Welcome readers, we’ve brought you an entirely new Java programming practice test to polish your Java coding skills. The aim of this Java quiz is mainly to test your coding skills and logical ability. We have powered this quick Java online test with the top Java coding questions.
We’ve selected the programming questions after ensuring their quality and competency level. If any of you’ve just started learning Java and want to evaluate the core Java skills, then go through this quiz. It’ll help you strengthen your grasp of the language.
Java Programming Practice Test
Note: You can see all the answers at the end of this quiz.
We hope this Java programming practice test will help all aspiring software developers and testers learn and find confidence in their Java coding skills. Subsequently, we suggest you not just stop after the quiz but instead, check out some other amazing quizzes and tutorials on Java/Python/Selenium and related programming articles on our blog.
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We firmly believe in sharing knowledge and listening to our readers. We request you provide feedback, ask questions, and tell us what you think. To make the most of this Java quiz, we’ve some basic yet important Java programming concepts to share with our readers.
General Java Questions and Answers:
1. What is JVM? Why is Java called the ‘Platform Independent Programming Language’?
JVM, or the Java Virtual Machine, is an interpreter which accepts ‘Bytecode’ and executes it. The Java Compiler (javac) produces ‘Bytecode’ which itself is not executable.
It requires the Java Virtual Machine (JVM) for execution. The translation into Bytecode makes a program compatible with running on many platforms.
2. What is the Difference between JDK and JRE?
- JDK is the short form for the Java Development Kit. It provides you with resources to create Java-based software.
- JRE is the Java Runtime Environment. It is responsible for running the Java programs.
3. What does the ‘static’ keyword mean?
The static variable in Java is associated with a class, not with the objects of the class. It gets allocated during the loading of the class.
Similarly, a static method belongs to a class, not to the class object. A static method can be called directly by the class name.
4. What do you understand about Autoboxing and Unboxing?
The automatic conversion of primitive data types into a similar Wrapper type is known as autoboxing. If the conversion goes the other way, then we call it unboxing.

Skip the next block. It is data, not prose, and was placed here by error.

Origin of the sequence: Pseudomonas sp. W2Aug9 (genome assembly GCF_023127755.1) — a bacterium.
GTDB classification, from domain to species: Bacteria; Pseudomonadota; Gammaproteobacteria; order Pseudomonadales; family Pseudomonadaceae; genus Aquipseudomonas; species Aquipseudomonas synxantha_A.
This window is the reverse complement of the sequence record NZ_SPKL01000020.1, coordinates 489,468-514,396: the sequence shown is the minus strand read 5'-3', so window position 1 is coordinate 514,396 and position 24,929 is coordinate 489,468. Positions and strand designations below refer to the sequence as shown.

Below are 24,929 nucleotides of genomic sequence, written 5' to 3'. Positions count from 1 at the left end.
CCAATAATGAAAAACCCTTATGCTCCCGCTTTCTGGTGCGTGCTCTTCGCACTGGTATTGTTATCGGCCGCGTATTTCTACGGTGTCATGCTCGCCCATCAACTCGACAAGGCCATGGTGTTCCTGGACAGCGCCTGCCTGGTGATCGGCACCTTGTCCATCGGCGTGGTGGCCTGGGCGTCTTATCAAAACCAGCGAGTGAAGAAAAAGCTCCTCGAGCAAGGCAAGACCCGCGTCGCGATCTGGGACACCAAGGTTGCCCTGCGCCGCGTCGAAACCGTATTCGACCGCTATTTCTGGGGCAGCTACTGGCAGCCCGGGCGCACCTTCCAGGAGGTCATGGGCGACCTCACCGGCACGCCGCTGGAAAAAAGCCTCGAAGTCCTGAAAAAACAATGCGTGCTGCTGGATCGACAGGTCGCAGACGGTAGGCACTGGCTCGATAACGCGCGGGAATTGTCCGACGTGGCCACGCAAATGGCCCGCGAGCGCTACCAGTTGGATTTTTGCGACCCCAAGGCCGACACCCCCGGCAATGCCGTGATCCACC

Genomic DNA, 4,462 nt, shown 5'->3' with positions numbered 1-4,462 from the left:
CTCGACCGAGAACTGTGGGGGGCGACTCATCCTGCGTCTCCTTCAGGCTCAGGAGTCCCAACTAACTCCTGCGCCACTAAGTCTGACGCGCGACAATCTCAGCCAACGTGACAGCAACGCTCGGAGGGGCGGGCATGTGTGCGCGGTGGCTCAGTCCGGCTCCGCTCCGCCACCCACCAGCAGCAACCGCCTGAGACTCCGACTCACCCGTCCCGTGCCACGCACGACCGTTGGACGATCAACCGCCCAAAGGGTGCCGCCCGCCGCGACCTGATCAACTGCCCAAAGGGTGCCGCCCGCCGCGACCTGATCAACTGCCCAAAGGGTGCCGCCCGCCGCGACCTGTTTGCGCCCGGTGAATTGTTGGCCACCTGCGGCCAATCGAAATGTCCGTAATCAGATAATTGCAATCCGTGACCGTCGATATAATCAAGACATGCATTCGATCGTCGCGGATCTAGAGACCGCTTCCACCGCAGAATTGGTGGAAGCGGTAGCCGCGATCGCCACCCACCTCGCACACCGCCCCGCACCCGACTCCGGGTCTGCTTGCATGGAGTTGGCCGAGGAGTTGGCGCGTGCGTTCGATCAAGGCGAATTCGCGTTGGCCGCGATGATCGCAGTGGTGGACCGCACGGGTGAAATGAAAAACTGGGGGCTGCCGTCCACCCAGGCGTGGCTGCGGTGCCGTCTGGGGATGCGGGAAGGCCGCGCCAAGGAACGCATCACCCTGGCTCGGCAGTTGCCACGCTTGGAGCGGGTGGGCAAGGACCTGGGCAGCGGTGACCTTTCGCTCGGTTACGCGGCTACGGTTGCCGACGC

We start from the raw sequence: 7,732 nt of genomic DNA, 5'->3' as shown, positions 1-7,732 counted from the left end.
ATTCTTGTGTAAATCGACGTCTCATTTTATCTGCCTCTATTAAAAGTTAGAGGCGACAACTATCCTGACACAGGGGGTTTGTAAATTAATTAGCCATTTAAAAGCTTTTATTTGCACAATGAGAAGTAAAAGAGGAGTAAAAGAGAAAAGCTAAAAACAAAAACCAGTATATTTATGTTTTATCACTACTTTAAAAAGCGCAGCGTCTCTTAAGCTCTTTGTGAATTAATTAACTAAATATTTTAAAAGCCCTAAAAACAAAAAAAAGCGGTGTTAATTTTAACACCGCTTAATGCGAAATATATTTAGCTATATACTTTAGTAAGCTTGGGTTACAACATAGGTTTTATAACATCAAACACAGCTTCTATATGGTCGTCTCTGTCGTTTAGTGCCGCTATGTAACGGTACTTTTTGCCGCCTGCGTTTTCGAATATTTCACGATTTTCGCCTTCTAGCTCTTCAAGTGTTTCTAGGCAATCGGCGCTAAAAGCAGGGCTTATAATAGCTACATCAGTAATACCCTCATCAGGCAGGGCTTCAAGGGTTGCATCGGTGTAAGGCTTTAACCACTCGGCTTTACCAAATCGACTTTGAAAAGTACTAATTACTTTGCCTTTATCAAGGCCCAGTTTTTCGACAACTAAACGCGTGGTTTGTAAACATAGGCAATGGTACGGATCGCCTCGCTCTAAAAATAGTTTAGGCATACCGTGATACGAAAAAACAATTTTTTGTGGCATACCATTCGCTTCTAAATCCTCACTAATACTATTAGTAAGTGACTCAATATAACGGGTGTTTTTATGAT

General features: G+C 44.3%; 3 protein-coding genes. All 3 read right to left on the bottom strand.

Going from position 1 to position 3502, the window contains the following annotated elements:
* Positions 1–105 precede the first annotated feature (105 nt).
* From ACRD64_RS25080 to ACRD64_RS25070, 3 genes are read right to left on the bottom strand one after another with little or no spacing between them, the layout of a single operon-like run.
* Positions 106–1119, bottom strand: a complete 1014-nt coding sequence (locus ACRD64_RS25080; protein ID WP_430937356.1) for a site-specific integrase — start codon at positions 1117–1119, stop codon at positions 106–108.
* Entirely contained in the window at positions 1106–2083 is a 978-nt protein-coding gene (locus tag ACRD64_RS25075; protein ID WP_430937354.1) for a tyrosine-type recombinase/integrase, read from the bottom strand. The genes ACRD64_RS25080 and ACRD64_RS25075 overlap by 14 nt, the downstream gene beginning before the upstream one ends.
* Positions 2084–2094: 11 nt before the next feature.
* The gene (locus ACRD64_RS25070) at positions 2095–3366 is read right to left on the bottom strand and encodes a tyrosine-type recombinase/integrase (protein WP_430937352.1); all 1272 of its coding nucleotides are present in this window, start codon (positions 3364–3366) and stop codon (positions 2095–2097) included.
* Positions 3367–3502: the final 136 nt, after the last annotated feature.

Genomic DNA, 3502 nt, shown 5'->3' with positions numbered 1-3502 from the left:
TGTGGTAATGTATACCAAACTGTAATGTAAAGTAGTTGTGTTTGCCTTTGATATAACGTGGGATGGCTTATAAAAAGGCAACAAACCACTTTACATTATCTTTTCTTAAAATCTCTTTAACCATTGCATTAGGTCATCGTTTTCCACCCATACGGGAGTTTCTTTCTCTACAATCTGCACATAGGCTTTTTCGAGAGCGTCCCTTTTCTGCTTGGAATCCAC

5. What is the difference between Errors, Unchecked Exception, and Checked Exception?
- An Unchecked Exception inherits from the RuntimeException. JVM has to handle them.
- A Checked Exception inherits from the Exception class and requires Java code to handle it.
- Errors usually occur in the case of more severe problems like the OutOfMemoryError (OOM). These may not be so easy to handle.
6. What is the difference between Throw and Throws in Java Exception Handling?
The throw keyword raises an Exception whereas the throws keyword specifies that a method can throw an exception.
Quick Java Programming Tips:
1. Always return empty Collections and Arrays instead of null.
While returning a collection element or an array, a method should always return it as empty instead of null. It will save a lot of if-else checks for null elements.
2. Prevent creating useless objects and prefer Lazy Initialization.
Object creation in Java is one of the costlier operations in terms of memory usage and performance impact.
3. Never declare an instance field of the class public.
A suitable approach is to make the field private and provide getter/setter methods to manage the elements.
4. Always try to reduce the Mutability of a class.
Excessive immutability can hit the performance of your Java application. Firstly, check whether you need the class to be immutable or not. Then apply the same tactics while adding the members to the class.
5. Always try to minimize the scope of a local variable.
Restricting the scope of a local variable will make the code more readable, less error-prone, and improve maintainability.
See what Linus Torvalds the founding father of Linux has to say about Programmers.
Most good programmers do programming not because they expect to get paid or get adulation by the public, but because it is fun to program.
All the Best!